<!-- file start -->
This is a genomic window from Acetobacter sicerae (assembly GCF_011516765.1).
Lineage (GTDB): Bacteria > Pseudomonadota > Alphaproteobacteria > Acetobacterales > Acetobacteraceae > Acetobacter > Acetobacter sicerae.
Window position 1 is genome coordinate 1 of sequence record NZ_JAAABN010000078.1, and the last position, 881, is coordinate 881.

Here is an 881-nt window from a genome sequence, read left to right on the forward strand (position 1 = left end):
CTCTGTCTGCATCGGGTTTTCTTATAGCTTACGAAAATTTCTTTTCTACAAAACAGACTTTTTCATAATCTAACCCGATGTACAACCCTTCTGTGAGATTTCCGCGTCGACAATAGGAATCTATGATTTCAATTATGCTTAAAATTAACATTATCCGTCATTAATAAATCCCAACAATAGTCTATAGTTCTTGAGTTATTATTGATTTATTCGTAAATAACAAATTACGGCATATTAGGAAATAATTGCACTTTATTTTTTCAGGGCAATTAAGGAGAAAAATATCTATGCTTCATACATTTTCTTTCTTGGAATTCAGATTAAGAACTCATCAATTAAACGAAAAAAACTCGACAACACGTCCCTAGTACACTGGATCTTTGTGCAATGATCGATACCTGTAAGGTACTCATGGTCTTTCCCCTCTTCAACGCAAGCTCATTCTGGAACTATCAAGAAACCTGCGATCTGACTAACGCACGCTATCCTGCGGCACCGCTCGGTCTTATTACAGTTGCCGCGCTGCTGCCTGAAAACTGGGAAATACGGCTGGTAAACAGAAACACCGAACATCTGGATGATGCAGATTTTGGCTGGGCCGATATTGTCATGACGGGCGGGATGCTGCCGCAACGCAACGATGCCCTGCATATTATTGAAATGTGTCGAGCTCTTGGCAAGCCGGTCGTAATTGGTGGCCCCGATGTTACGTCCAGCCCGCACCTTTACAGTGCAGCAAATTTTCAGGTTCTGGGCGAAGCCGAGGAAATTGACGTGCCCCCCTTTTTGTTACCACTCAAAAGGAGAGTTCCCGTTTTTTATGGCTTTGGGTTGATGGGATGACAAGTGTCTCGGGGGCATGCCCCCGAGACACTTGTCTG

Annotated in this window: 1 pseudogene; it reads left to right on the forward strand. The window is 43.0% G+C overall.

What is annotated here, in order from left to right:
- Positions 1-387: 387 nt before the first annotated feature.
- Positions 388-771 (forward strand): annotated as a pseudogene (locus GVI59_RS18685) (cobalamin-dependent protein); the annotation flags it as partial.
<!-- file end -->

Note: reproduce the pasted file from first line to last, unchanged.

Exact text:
This is a genomic window from Acetobacter sicerae (assembly GCF_011516765.1).
Lineage (GTDB): Bacteria > Pseudomonadota > Alphaproteobacteria > Acetobacterales > Acetobacteraceae > Acetobacter > Acetobacter sicerae.
Window position 1 is genome coordinate 1 of sequence record NZ_JAAABN010000078.1, and the last position, 881, is coordinate 881.

Here is an 881-nt window from a genome sequence, read left to right on the forward strand (position 1 = left end):
CTCTGTCTGCATCGGGTTTTCTTATAGCTTACGAAAATTTCTTTTCTACAAAACAGACTTTTTCATAATCTAACCCGATGTACAACCCTTCTGTGAGATTTCCGCGTCGACAATAGGAATCTATGATTTCAATTATGCTTAAAATTAACATTATCCGTCATTAATAAATCCCAACAATAGTCTATAGTTCTTGAGTTATTATTGATTTATTCGTAAATAACAAATTACGGCATATTAGGAAATAATTGCACTTTATTTTTTCAGGGCAATTAAGGAGAAAAATATCTATGCTTCATACATTTTCTTTCTTGGAATTCAGATTAAGAACTCATCAATTAAACGAAAAAAACTCGACAACACGTCCCTAGTACACTGGATCTTTGTGCAATGATCGATACCTGTAAGGTACTCATGGTCTTTCCCCTCTTCAACGCAAGCTCATTCTGGAACTATCAAGAAACCTGCGATCTGACTAACGCACGCTATCCTGCGGCACCGCTCGGTCTTATTACAGTTGCCGCGCTGCTGCCTGAAAACTGGGAAATACGGCTGGTAAACAGAAACACCGAACATCTGGATGATGCAGATTTTGGCTGGGCCGATATTGTCATGACGGGCGGGATGCTGCCGCAACGCAACGATGCCCTGCATATTATTGAAATGTGTCGAGCTCTTGGCAAGCCGGTCGTAATTGGTGGCCCCGATGTTACGTCCAGCCCGCACCTTTACAGTGCAGCAAATTTTCAGGTTCTGGGCGAAGCCGAGGAAATTGACGTGCCCCCCTTTTTGTTACCACTCAAAAGGAGAGTTCCCGTTTTTTATGGCTTTGGGTTGATGGGATGACAAGTGTCTCGGGGGCATGCCCCCGAGACACTTGTCTG

Annotated in this window: 1 pseudogene; it reads left to right on the forward strand. The window is 43.0% G+C overall.

What is annotated here, in order from left to right:
- Positions 1-387: 387 nt before the first annotated feature.
- Positions 388-771 (forward strand): annotated as a pseudogene (locus GVI59_RS18685) (cobalamin-dependent protein); the annotation flags it as partial.